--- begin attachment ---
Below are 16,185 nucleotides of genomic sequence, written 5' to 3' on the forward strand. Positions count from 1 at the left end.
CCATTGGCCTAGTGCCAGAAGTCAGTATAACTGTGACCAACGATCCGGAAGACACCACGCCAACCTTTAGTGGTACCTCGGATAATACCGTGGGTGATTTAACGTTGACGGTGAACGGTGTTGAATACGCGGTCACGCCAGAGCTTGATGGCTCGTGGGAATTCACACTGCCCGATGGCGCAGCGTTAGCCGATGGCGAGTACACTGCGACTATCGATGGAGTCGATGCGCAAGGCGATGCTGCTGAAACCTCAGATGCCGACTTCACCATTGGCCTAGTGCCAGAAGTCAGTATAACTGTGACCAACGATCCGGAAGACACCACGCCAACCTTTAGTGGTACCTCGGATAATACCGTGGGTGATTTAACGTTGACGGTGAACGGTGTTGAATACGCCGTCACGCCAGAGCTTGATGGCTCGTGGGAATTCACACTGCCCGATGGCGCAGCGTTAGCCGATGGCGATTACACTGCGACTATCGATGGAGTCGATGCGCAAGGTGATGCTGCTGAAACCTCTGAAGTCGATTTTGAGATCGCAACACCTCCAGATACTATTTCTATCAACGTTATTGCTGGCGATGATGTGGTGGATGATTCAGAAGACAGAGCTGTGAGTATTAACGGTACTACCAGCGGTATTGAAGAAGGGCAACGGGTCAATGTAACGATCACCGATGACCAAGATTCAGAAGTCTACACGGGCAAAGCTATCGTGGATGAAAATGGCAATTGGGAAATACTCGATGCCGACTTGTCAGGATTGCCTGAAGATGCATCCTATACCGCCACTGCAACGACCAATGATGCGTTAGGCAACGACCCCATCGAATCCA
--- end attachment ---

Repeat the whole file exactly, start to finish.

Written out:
Below are 16,185 nucleotides of genomic sequence, written 5' to 3' on the forward strand. Positions count from 1 at the left end.
CCATTGGCCTAGTGCCAGAAGTCAGTATAACTGTGACCAACGATCCGGAAGACACCACGCCAACCTTTAGTGGTACCTCGGATAATACCGTGGGTGATTTAACGTTGACGGTGAACGGTGTTGAATACGCGGTCACGCCAGAGCTTGATGGCTCGTGGGAATTCACACTGCCCGATGGCGCAGCGTTAGCCGATGGCGAGTACACTGCGACTATCGATGGAGTCGATGCGCAAGGCGATGCTGCTGAAACCTCAGATGCCGACTTCACCATTGGCCTAGTGCCAGAAGTCAGTATAACTGTGACCAACGATCCGGAAGACACCACGCCAACCTTTAGTGGTACCTCGGATAATACCGTGGGTGATTTAACGTTGACGGTGAACGGTGTTGAATACGCCGTCACGCCAGAGCTTGATGGCTCGTGGGAATTCACACTGCCCGATGGCGCAGCGTTAGCCGATGGCGATTACACTGCGACTATCGATGGAGTCGATGCGCAAGGTGATGCTGCTGAAACCTCTGAAGTCGATTTTGAGATCGCAACACCTCCAGATACTATTTCTATCAACGTTATTGCTGGCGATGATGTGGTGGATGATTCAGAAGACAGAGCTGTGAGTATTAACGGTACTACCAGCGGTATTGAAGAAGGGCAACGGGTCAATGTAACGATCACCGATGACCAAGATTCAGAAGTCTACACGGGCAAAGCTATCGTGGATGAAAATGGCAATTGGGAAATACTCGATGCCGACTTGTCAGGATTGCCTGAAGATGCATCCTATACCGCCACTGCAACGACCAATGATGCGTTAGGCAACGACCCCATCGAATCCA